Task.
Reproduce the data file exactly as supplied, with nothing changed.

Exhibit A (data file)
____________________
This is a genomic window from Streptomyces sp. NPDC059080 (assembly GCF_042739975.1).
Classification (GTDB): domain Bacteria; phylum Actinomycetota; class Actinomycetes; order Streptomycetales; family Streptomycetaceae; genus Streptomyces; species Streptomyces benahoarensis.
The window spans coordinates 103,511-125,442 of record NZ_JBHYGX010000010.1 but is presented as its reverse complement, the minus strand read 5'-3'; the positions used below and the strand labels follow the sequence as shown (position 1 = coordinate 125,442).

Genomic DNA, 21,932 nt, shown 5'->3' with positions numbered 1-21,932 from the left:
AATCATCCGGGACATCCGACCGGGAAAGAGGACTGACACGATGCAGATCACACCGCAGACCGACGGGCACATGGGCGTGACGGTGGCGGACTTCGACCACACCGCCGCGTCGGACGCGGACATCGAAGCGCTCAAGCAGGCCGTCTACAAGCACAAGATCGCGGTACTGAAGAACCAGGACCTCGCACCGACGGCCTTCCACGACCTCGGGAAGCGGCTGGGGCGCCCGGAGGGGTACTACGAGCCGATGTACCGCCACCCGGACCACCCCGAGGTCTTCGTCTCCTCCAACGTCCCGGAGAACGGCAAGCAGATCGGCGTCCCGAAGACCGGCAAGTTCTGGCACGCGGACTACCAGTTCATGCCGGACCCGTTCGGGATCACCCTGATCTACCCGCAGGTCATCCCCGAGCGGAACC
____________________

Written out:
This is a genomic window from Streptomyces sp. NPDC059080 (assembly GCF_042739975.1).
Classification (GTDB): domain Bacteria; phylum Actinomycetota; class Actinomycetes; order Streptomycetales; family Streptomycetaceae; genus Streptomyces; species Streptomyces benahoarensis.
The window spans coordinates 103,511-125,442 of record NZ_JBHYGX010000010.1 but is presented as its reverse complement, the minus strand read 5'-3'; the positions used below and the strand labels follow the sequence as shown (position 1 = coordinate 125,442).

Genomic DNA, 21,932 nt, shown 5'->3' with positions numbered 1-21,932 from the left:
AATCATCCGGGACATCCGACCGGGAAAGAGGACTGACACGATGCAGATCACACCGCAGACCGACGGGCACATGGGCGTGACGGTGGCGGACTTCGACCACACCGCCGCGTCGGACGCGGACATCGAAGCGCTCAAGCAGGCCGTCTACAAGCACAAGATCGCGGTACTGAAGAACCAGGACCTCGCACCGACGGCCTTCCACGACCTCGGGAAGCGGCTGGGGCGCCCGGAGGGGTACTACGAGCCGATGTACCGCCACCCGGACCACCCCGAGGTCTTCGTCTCCTCCAACGTCCCGGAGAACGGCAAGCAGATCGGCGTCCCGAAGACCGGCAAGTTCTGGCACGCGGACTACCAGTTCATGCCGGACCCGTTCGGGATCACCCTGATCTACCCGCAGGTCATCCCCGAGCGGAACC